Building a Culture of Readers: Young Adult Fiction
September 6th, 2019
Our range of courses constantly expands
Related links :
English teachers at secondary I and secondary II-levels
Young Adult fiction encourages readers to discover or rediscover the manifold pleasures and challenges of reading to address questions about life, their developing self and their relation to the world.
Like Jane Eyre poring over Bewick’s History of British Birds as a source of comfort or David Copperfield’s reading of the Arabian Nights ‘as if for life’, many writers have stressed the role of books read in childhood as a memorable and life-changing (sometimes even life-giving) experience. As a result, many stories for children, young adults or a crossover audience represent books as magical, spell-binding objects, and words as a source of endless wonder; the word ‘grammar’ itself derives from ‘grimoire’ or book of spells, and the ancient image of the world as a book to be deciphered is still relevant today.
This course will focus on age-old fairy tales revisited and recent classics (Narnia Chronicles, The Lord of the Rings, Harry Potter and Philip Pullman’s trilogy) and it will also propose alternative texts that bring a fresh approach to the subject, such as the poetry of Laura Kasischke, contemporary short story collections, comic novels and even Jane Austen’s juvenalia.
- Discover new texts and genres associated with YA literature and explore its scope and variety by reading a representative body of work in different genres and styles
- Learn the history and characteristics of YA literature and discover new ways of approaching it as a complex and multi-layered reading experience
- Experience how writing for a crossover audience is uniquely open to reader participation as it develops close reading skills, critical thinking, and creativity
- Reflect on relevant approaches, pedagogical strategies and teaching resources for teenagers and young adults as well as teachers based on literary resources and other material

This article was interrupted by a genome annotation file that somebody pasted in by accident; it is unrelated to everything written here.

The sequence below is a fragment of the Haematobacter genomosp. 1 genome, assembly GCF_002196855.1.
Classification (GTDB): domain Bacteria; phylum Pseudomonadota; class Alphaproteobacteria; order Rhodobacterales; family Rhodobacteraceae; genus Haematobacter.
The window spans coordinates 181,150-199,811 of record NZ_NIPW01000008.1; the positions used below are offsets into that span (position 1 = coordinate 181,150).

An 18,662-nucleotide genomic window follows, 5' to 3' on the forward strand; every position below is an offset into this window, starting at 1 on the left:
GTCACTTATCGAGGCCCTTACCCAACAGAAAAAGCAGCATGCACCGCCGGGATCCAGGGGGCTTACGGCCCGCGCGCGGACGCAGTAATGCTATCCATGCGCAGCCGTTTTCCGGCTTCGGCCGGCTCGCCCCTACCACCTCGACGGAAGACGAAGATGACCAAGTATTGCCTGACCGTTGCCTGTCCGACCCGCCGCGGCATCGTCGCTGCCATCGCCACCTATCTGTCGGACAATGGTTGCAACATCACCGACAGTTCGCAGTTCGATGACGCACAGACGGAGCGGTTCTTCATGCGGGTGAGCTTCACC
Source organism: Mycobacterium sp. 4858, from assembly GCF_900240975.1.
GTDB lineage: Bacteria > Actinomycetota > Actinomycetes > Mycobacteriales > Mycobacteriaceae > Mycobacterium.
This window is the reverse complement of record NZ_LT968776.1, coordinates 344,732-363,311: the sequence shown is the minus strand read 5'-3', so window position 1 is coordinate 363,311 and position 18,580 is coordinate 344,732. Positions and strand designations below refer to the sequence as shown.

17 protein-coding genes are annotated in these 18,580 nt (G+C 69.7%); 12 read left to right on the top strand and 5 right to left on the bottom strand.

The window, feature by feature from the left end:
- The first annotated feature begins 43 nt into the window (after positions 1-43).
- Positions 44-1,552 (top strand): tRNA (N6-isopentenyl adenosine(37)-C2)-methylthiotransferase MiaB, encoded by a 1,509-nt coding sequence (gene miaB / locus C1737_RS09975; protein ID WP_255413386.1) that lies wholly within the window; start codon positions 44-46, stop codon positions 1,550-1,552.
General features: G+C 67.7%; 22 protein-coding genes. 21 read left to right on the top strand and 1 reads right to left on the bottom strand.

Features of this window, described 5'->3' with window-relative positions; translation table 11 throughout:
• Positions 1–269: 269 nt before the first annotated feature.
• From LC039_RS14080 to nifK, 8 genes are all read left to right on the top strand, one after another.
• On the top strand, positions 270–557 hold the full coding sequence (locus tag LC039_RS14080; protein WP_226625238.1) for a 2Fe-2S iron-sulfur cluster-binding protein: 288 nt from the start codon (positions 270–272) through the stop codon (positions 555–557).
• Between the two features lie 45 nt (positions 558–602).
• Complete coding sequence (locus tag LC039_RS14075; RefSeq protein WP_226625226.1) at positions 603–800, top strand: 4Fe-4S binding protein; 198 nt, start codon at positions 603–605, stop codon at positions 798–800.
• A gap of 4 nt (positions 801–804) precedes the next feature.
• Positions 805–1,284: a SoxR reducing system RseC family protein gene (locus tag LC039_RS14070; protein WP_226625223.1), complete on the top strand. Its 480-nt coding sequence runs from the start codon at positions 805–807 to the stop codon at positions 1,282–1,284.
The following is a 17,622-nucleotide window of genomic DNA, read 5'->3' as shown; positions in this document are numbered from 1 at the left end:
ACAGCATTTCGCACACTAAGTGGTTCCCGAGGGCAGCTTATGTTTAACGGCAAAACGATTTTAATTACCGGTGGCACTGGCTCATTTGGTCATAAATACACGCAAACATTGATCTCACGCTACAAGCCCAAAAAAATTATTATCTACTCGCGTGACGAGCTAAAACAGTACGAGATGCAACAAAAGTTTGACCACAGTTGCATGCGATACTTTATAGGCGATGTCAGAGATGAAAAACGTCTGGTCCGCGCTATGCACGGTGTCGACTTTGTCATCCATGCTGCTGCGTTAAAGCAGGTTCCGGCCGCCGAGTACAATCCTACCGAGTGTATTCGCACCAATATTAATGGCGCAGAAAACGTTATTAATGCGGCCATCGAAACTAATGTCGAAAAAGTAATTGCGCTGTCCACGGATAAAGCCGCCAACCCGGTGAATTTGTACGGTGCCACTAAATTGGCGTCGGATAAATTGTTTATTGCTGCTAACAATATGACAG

- Stimulate reflection on the role that literature can play in enhancing YA’s reading abilities and their intellectual, ethical, political, cultural and societal implications.
A certificate of participation will be delivered at the end of the course.
(9.00 a.m.-12.00 p.m.)
- Welcome by Martine Hennard Dutheil de la Rochère and Boris Vejdovsky
- Diane Purkiss: From Blank Page to World: The Magic of Writing and World Building in CS Lewis, JRR Tolkien, and Their Successors
- Rachel Falconer: Coming of Age in a Fantasy World: Philip Pullman’s His Dark Materials
- Martine Hennard Dutheil de la Rochère: ‘Fables of the Politics of Experience’: Contemporary Fairy-tale Retellings for Young Adults, from Briar Rose to The Armless Maiden and Other Tales for Childhood Survivor
Afternoon talks and workshops:
(1.30 p.m.-4.45 p.m.)
- Marie Emilie Walz: Learning to Read Alterities: Rewritings of ‘Beauty and the Beast’ for Young Adults
- Enit Steiner: ‘MADAM You are a Phoenix’: Austen’s Juvenilia
- Boris Vejdovsky and Shanon Sooknah on Laura Kasischke’s poetry
- Shanon Sooknah presents Matthew Wake’s books, pedagogical material, and teaching resources
(4.45 p.m.-5.30 p.m.)
- Closing apero and networking
Through lectures, discussions and workshops, the course will introduce participants to a range of texts (tales, novels, poems, comic books) with a focus on the benefits of close reading.
Participants are encouraged to share their experience and their pedagogical reflection on the role of literature in building a culture of readers.
- English Department, Faculté des lettres, Université de Lausanne
Head of training
- Prof. Martine Hennard Dutheil de la Rochère, Head of Continuing Education for English, UNIL
- Dr. Boris Vejdovsky, Senior lecturer of American Literature, English Department, UNIL, assisted by Dr. Marie Emilie Walz
- Prof. Diane Purkiss, Prof. of English Literature, Keble College, Oxford
- Prof. Rachel Falconer, Prof. of Modern English Literature, English Department, UNIL
- Prof. Martine Hennard Dutheil de la Rochère, Prof. of English and Comparative Literature, UNIL
- Dr. Marie Emilie Walz, Junior lecturer of English and Comparative Literature, English Department, UNIL
- Dr. Enit Steiner, Senior lecturer of Modern English Literature, English Department, UNIL
- Dr. Boris Vejdovsky, Senior lecturer of American Literature, English Department, UNIL
- Shanon Sooknah, MA student in pedagogy and cultural mediation, UNIL
Date and schedule
September 6th, 2019, 9.00 a.m. – 5.30 p.m.
UNIL-EPFL Campus, Lausanne
Course fee :
Including coffee breaks.
June 28, 2019.
Places are limited.